At CRU®, we want to make sure that the products we produce are safe for customers to use, that they operate well when around other products, and don’t cause issues for other products. To accomplish these goals, we make sure our products comply with various international standards and our compliance process involves product design, electrical and mechanical engineering, testing, and evaluation.
I spoke with John Gaittens, a long time compliance engineer here at CRU, who shared some of his experiences.
“Compliance is sometimes a moving target,” John said. “We begin considering compliance and safety early on in product development, but it’s hard to predict how things will actually play out until you put a product into a testing environment.”
Countries around the world adopt compliance regulations and will often use agencies in charge of approving products before they will be allowed into their country. These regulations can change without much notice, forcing us to re-test and sometimes tweak products late in the game.
“Keeping up on all the regulations, and how they change, is definitely something that keeps my job interesting,” John said. “That’s one of the things I like about the world of compliance.”
CRU takes product safety and quality very seriously, so our engineering department plans for compliance early in each product design cycle. “We spend a lot of time considering what components to use, how the materials we use will impact safety, and making sure that compliance testing goes as smoothly as possible,” said John.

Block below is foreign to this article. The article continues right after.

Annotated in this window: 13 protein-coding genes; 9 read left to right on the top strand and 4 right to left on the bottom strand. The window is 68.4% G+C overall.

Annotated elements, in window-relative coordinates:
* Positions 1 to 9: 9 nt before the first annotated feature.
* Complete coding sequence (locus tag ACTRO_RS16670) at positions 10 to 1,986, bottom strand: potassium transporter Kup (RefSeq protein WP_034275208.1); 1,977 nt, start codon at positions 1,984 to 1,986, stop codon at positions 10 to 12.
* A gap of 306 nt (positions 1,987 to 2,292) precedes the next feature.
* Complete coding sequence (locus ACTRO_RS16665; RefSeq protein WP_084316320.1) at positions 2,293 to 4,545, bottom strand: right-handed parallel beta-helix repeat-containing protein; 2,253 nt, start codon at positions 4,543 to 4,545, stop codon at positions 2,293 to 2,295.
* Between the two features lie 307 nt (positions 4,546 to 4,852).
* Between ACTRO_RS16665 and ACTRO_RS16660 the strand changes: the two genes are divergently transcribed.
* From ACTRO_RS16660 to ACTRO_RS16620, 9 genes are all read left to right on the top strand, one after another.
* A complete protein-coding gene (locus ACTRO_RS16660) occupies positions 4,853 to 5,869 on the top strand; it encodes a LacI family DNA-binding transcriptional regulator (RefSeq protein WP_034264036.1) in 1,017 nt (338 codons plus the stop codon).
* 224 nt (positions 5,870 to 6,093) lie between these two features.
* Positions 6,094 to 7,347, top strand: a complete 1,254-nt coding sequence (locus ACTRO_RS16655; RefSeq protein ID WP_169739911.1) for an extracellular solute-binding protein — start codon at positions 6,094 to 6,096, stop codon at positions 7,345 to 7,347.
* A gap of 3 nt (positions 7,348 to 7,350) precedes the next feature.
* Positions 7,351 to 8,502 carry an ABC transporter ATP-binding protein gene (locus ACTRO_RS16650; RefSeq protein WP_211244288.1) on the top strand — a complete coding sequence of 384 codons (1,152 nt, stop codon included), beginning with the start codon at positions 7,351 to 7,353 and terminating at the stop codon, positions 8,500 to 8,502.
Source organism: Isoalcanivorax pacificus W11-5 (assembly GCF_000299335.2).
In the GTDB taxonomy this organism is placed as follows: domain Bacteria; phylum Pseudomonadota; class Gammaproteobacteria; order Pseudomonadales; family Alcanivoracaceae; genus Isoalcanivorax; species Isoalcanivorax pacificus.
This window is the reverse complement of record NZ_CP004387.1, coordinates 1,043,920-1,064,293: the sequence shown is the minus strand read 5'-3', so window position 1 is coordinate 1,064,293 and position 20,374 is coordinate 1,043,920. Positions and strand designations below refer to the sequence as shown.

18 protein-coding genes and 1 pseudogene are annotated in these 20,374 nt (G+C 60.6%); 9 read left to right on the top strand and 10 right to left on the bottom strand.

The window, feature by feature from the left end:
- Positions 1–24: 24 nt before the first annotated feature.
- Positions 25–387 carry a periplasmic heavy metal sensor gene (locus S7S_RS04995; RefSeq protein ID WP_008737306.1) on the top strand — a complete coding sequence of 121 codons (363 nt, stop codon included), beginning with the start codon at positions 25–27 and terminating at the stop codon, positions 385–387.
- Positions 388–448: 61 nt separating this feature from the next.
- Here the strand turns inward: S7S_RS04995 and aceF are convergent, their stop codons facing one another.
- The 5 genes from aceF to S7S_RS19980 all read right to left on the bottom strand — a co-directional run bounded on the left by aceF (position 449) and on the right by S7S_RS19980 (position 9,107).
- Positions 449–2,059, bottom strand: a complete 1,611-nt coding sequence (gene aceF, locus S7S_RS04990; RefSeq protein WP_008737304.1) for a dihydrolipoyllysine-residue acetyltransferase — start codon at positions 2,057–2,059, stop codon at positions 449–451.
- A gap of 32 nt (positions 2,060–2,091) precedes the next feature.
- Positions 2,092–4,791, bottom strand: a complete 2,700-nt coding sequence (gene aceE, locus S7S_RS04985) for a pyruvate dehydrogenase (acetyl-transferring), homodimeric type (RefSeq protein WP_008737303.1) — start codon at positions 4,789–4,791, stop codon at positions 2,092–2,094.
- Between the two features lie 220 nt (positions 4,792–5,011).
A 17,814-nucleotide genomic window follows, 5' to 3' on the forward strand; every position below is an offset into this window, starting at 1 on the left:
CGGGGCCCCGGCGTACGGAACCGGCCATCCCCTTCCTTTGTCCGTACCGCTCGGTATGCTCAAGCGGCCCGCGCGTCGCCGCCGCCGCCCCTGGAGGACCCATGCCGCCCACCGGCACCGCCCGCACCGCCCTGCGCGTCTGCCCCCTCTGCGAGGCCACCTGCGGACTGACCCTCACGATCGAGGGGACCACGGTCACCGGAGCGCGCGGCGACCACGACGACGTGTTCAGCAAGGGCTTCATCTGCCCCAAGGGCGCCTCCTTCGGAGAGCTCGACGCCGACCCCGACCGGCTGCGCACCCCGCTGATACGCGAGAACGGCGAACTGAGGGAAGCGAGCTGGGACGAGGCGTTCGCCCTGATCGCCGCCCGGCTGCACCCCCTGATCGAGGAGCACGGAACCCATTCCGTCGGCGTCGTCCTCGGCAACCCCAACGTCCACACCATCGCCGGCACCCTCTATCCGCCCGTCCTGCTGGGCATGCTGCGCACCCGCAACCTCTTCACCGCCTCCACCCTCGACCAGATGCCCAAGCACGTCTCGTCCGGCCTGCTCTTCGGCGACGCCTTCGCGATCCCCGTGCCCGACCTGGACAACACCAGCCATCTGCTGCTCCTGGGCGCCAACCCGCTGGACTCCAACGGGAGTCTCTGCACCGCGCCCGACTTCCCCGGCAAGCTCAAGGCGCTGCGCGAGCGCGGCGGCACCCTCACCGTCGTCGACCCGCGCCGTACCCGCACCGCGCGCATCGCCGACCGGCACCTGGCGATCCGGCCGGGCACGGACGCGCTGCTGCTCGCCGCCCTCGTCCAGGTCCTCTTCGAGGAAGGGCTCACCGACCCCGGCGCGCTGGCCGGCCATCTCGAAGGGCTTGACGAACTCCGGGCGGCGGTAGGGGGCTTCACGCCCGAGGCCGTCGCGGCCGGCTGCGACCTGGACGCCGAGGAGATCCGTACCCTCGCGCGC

Compliance has certainly become more complex over the decades, as John notes. “Each time there’s a new connection type, like USB 3.0, SATA 6G, or Thunderbolt™, it immediately impacts product design, safety, and compliance. New features often require learning how test standards apply and can require the purchase of expensive test equipment.”
There’s also the balance between designing products that are easy to use, and compliance and safety concerns. “One time we designed a product with thumb screws, because we wanted customers to be able to swap out their drives easily. But then we realized that that may make it too easy for customers to get inside the product. So we had to modify the design slightly to balance the requirement for easy access against the need to protect our customers from potential hazards.”
“Compliance is a very broad thing,” John said, holding up the underside of an RTX220. “The size of these holes was defined in regulations to make the product safer. Those are the types of things we accommodate in our product designs, yet every once in awhile, an issue is only identified during our testing cycles, which of course causes us to go back and rethink our approach to how we need to build and deliver the product.”